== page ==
The Dynamic Ecosystems and Landscapes Lab is located in the Dept. of Forestry and Environmental Resources at North Carolina State University. Our lab includes faculty, research scientists, and graduate students.
We focus on people and landscapes.  What determines future landscape trajectories?  How is adaptive capacity created?  What role will policy and management play in shaping landscape health in the future?  We focus on the role of disturbances, land use change, and management practices.  Climate change is a cross-cutting theme that influences much of our research.

Recent News and Blogs

  • Chris’ Masters Thesis is Published! Christopher Gerstle’s thesis work from TCU, entitled "Spatial Patterns of Mercury Contamination and Associated Risk to Piscivorous Wading Birds of the south central United States" has been published in ...
    Posted Jan 11, 2019, 12:13 PM by Robert Scheller
  • New Pub: Motivations and Barriers to Climate Adaptive Management Just released: Forest Management for Climate Change in New England and the Klamath Ecoregion: Motivations, Practices, and BarriersThis article is open-access and attached below.Abstract: Understanding perceptions and ...
    Posted Oct 11, 2018, 11:37 AM by Robert Scheller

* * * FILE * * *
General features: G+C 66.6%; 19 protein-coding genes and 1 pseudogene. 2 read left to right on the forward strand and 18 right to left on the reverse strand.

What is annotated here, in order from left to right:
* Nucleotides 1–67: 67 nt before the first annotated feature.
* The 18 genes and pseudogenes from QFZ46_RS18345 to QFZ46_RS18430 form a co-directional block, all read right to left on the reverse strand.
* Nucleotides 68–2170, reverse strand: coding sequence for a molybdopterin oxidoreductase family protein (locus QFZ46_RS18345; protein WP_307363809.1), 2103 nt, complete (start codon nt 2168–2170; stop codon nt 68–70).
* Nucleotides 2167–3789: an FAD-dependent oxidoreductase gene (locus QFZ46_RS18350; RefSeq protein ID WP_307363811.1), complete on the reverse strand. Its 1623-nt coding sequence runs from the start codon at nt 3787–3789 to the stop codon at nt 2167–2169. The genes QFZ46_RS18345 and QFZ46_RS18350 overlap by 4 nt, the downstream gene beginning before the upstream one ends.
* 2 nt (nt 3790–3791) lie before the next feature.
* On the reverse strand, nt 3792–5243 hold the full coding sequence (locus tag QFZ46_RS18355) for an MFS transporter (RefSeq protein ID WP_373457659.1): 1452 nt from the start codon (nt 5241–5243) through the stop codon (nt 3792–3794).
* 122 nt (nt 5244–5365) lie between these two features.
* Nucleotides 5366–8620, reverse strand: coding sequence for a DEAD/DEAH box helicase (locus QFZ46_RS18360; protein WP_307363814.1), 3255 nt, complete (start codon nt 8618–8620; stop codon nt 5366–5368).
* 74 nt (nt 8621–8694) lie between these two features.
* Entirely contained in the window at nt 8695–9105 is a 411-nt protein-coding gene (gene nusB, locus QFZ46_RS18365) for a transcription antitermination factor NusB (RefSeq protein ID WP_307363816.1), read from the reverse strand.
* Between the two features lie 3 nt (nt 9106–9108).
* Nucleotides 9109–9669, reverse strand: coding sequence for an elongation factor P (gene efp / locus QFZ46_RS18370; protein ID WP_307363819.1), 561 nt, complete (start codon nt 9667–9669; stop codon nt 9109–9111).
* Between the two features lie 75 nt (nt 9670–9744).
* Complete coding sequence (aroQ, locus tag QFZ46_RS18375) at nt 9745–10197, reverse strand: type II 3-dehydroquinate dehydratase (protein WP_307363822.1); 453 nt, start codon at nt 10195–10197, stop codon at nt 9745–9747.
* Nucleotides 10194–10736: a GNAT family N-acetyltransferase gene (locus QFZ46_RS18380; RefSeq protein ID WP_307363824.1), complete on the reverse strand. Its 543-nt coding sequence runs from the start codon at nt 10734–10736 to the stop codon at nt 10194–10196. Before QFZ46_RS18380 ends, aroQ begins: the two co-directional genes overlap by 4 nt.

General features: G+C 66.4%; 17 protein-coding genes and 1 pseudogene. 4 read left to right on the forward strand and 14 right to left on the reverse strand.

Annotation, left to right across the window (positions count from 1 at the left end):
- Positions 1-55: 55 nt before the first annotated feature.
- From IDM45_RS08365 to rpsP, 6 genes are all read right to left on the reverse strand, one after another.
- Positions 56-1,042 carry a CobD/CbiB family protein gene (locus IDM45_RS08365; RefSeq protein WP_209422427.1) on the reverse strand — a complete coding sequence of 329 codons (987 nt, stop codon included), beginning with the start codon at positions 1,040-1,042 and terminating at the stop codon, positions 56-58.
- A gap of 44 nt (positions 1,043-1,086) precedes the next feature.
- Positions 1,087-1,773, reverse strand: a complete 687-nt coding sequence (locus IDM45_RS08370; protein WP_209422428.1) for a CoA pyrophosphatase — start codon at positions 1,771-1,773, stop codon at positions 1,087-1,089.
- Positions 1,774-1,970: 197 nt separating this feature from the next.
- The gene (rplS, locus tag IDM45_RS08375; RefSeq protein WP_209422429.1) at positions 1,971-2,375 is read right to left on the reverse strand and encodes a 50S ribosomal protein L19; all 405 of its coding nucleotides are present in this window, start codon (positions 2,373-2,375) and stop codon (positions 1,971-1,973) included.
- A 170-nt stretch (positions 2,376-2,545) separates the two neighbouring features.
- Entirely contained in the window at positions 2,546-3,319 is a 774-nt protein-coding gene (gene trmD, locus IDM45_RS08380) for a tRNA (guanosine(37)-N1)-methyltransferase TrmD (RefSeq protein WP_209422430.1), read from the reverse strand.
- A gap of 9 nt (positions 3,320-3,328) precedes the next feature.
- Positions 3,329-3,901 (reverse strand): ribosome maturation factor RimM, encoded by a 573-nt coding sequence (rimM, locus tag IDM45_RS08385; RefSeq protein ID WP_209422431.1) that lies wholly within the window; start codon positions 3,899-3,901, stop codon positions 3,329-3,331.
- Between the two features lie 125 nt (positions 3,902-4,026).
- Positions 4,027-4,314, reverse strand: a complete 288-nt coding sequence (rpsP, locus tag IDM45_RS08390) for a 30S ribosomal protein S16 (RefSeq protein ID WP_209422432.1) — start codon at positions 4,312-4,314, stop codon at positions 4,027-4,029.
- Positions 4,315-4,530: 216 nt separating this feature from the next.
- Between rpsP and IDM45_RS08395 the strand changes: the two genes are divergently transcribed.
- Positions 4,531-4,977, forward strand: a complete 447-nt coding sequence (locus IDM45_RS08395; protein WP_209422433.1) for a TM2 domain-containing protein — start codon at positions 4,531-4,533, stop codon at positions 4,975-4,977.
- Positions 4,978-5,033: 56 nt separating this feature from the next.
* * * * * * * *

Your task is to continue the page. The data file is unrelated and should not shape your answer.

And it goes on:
• Congrats, Dr. Maxwell Dr. Charles Maxwell successfully defended his dissertation on Friday, September 21st.  Unconditional pass!  Congrats, Charles!
    Posted Sep 27, 2018, 9:27 AM by Robert Scheller
  • Dr. Scheller featured in short documentary Admittedly, the documentary is promotional material for new high-end condominiums in Portland, Oregon, but still, cool:
    Posted Sep 20, 2018, 11:44 AM by Robert Scheller
  • Lab BBQ Our first lab BBQ at NCSU!  Best fruit salad ever and statistical blood!  Left-to-Right:  Rob, Christopher, Zachary, Tina, and Dongwook.
    Posted Aug 24, 2018, 5:51 AM by Robert Scheller
  • New Pub: The challenges of forest modeling given climate change A new manuscript by Dr. Scheller in Landscape Ecology explores how we need to change the science and practice of forest modeling, given the urgency of climate change.  Far too ...
    Posted Aug 27, 2018, 5:01 AM by Robert Scheller
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Our research ultimately influences policy and management decisions at the landscape scale.  We address immediate concerns of society, providing insight for long-term adaptive management planning. We are committed to education and sustainability across all landscapes.

To address these questions and concerns, we seek to understand the primary drivers that influence landscape change. We are multi-disciplinary and use concepts and theories from landscape ecology, ecosystem ecology, and complexity science.  Social science substantially contributes to our research approach as local knowledge and actions and networks are pivotal to understanding potential futures.

Our research is driven by data science.  We synthesize data to test these concepts and theories, blending data from local, national, and global scales that come from satellite, social, and ecological sources. 

We are future-oriented.  We project landscape change into the future, taking into consideration emerging threats to landscape health and sustainability. These threats include climate change, land use change and development, fragmentation, and novel disturbance regimes.